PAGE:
Sant Pau Art Nouveau Site: Nostra Senyora del Carme (5)

When you first enter the site and see these wonderful restored buildings you may think they are all the same. Look carefully at the roofs and the windows as they are of different styles and patterns. Some windows still have the original shutters.

The most prominent figure-symbol is the guardian angel, who may appear in the guise of a man, woman or child. Examine each of the statues on the pavilions as they have such angels guarding them.

And each of the water towers has the same decorative floral ceramic tiles at its base. But look at the upper ring of tiles and you will notice they are all different. The small domed roofs follow the same pattern: a main copper-coloured body of monochrome tiles closed off by three upper rings that converge on the stone lantern.


Source: All the information in these Sant Pau posts is taken from the admission booklet. 

How to get there:
Metro: L5 Sant Pau / Dos de Maig or L2 to Sagrada Familia and walk up Avenue de Gaudi
Bus: H8, 19, 20, 45, 47, 50, 51, 92, 117, 192

Sant Pau Art Nouveau Site: Nostra Senyora de la Mercè (7)

This pavilion dates from 1905 – 1912 and was used for Maternity, Obstetrics and Gynaecology.

After over eighty years as the site of the Hospital de la Santa Creu i Sant Pau the Art Nouveau site has been transformed into a research centre with international organisations from Healthcare, Sustainability and Education. At present there are seven institutions housed on this complex. Lucky workers!


Source: All the information in these Sant Pau posts is taken from the admission booklet. 

How to get there:
Metro: L5 Sant Pau / Dos de Maig or L2 to Sagrada Familia and walk up Avenue de Gaudi
Bus: H8, 19, 20, 45, 47, 50, 51, 92, 117, 192

Sant Pau Art Nouveau Site: Nostra Senyora de Montserrat (9)

The second of the two larger buildings to be restored was built between 1905 and 1912. The original use was for General Surgery for females.

The presence of stone sculpture is very important throughout the site. Capitals, floral details, corbels and structures all designed by the architect himself complete the varied decoration of the complex. Details such as delicate flowers embedded in the brick walls, niches, floral crowns on the capitals – each one different, despite their apparent uniformity – and reliefs on ventilation shafts are a sample of the varied work of the stonemasons.

The details are superb. All the shrines, angels, heads of angels and gargoyles in the form of animals on the complex were the work of Gargallo.


Source: All the information in these Sant Pau posts is taken from the admission booklet.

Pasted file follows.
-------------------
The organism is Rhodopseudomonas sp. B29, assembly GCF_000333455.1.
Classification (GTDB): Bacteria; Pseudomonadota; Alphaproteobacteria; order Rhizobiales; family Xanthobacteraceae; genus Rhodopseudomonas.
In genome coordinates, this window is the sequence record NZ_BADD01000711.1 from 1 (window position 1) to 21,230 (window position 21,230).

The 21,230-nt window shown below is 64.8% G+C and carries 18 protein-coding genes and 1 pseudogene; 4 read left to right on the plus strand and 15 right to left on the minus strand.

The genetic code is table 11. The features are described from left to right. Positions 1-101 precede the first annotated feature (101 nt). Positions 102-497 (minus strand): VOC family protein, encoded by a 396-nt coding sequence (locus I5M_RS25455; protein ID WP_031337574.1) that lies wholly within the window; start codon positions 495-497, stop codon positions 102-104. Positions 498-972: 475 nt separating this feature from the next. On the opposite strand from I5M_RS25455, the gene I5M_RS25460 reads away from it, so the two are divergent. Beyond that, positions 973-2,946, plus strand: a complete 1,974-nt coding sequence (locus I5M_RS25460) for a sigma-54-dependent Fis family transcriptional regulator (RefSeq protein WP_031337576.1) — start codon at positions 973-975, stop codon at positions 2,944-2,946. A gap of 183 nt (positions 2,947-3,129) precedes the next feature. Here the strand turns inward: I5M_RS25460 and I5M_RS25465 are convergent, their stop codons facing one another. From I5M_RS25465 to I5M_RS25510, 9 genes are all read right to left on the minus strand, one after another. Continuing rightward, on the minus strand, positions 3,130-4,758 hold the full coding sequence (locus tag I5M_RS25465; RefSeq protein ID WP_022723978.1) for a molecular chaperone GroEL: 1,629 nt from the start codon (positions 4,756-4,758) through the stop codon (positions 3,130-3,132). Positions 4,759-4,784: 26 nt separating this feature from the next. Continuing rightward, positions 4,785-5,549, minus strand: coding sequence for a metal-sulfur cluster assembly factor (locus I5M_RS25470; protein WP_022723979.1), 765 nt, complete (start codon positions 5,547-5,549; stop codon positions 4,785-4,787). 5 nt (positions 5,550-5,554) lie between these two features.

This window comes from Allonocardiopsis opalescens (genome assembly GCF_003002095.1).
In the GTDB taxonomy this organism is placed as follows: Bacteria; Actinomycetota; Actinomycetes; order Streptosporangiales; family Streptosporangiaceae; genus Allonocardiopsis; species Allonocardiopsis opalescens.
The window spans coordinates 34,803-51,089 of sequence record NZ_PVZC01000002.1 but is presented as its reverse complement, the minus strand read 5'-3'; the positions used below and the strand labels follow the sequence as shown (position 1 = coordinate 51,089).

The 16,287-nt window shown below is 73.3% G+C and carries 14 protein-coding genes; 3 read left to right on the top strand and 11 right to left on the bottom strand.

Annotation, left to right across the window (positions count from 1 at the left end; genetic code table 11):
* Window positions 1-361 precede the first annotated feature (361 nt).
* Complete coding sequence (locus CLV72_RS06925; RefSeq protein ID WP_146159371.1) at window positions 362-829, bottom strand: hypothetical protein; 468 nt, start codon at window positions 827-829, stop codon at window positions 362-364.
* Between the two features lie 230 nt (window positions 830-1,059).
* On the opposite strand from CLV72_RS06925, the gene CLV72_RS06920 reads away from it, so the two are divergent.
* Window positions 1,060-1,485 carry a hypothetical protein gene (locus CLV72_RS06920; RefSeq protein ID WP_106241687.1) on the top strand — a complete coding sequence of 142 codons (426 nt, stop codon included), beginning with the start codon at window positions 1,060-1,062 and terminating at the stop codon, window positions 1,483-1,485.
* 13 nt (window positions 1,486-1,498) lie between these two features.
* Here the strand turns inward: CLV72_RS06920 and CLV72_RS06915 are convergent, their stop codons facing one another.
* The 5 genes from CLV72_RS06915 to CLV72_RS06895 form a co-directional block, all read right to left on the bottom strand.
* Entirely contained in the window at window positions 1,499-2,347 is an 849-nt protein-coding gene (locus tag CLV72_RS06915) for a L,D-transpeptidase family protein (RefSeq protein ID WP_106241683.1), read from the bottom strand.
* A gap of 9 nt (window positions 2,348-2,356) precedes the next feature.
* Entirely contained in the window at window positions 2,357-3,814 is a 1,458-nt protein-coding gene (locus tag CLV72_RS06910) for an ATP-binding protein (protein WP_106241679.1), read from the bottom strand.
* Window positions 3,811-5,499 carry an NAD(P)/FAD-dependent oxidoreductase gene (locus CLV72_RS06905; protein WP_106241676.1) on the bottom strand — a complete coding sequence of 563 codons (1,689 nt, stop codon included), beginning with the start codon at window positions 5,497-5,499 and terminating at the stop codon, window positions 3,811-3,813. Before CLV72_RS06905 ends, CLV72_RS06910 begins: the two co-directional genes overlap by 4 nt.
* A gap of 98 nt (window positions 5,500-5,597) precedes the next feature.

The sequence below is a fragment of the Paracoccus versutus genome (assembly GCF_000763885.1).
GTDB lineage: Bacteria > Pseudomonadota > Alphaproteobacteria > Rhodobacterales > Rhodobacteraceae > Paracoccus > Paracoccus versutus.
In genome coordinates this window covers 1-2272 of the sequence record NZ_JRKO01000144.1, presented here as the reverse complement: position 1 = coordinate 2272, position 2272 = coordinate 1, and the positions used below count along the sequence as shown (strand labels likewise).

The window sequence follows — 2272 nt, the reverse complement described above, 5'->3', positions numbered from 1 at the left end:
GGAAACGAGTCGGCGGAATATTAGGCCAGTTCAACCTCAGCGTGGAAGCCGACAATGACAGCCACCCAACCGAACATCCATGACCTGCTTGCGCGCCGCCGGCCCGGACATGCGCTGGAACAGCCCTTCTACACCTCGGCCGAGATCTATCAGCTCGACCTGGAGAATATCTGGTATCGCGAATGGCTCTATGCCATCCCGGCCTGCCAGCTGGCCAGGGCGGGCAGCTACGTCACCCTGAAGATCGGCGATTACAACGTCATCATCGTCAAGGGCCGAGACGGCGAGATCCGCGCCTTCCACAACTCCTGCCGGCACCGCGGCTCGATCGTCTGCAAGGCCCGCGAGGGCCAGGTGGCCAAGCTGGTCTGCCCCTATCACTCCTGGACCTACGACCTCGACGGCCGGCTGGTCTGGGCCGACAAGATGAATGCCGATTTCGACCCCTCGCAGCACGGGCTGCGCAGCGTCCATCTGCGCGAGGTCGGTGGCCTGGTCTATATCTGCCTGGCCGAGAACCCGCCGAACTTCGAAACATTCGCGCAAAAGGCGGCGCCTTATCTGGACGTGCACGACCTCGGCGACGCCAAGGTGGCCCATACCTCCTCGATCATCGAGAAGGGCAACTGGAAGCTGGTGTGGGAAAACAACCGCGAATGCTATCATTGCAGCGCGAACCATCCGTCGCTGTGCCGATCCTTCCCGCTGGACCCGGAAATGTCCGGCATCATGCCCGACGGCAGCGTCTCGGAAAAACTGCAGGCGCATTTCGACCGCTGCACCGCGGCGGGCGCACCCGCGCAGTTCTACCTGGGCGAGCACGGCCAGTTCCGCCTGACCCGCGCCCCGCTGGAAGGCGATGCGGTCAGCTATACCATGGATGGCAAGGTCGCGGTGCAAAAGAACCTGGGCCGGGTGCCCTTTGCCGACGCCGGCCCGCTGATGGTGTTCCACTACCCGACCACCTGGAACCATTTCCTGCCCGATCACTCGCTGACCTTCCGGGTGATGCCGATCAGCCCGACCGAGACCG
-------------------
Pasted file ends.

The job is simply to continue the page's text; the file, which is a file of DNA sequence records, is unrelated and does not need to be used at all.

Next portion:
How to get there:
Metro: L5 Sant Pau / Dos de Maig or L2 to Sagrada Familia and walk up Avenue de Gaudi
Bus: H8, 19, 20, 45, 47, 50, 51, 92, 117, 192

Sant Pau Art Nouveau Site: Sant Manuel (10)

Sant Manuel is one of the taller buildings at the rear of the site and was built between 1923 and 1924. It was used as General Surgery for males.

Due to the two floors there are two sets of floor to ceiling windows in the circular rooms.

The small domes surmounting the water towers – the highest part of the pavilions – are also clad in monochrome tiles that follow the same pattern.

Sant Pau Art Nouveau Site: Sant Rafael (8)

Sant Rafael Pavilion is one which you can enter. It was built between 1914 and 1918 and was initially the trauma ward then became used for internal medicine and infectious diseases.

The adoption of flora and fauna as ornamental decorations (see above the windows and the decorative capitals) both in ceramics and sculpture are not only decorative, but also infer healing and regeneration, positive over negative and life above death.

The roofs also feature ventilation shafts surmounted by either glazed ceramic or decorated stone and ornamental pinnacles also in glazed ceramic. Above you can see the patterns created using the scales in different colours on the day room domes.

Eusebi Arnau was responsible for the sculptures of all the saints and virgins on the pavilions.

Inside Sant Rafael you can see an example of what the former infirmary pavilions were like. Each one consisted of a broad lengthwise ward for 28 beds along with a circular ‘day-room’ in which those patients not confined to bed could spend time with their families.

Old Photograph of the pavilion in use

The pavilion walls and ceilings have yet to be refurbished, only additions over the years have been removed to show the original volume.

Ceramics were used inside too as they are easy to clean and therefore guaranteed hygiene. The gentle colours served a therapeutic purpose.

The pavilion was named after Rafael Rabell, who along with his daughter, Concepció Romaguera funded the construction and you can see that both the outside and inside have been decorated with a letter R in his honour.


Source: All the information in these Sant Pau posts is taken from the admission booklet. 

How to get there:
Metro: L5 Sant Pau / Dos de Maig or L2 to Sagrada Familia and walk up Avenue de Gaudi
Bus: H8, 19, 20, 45, 47, 50, 51, 92, 117, 192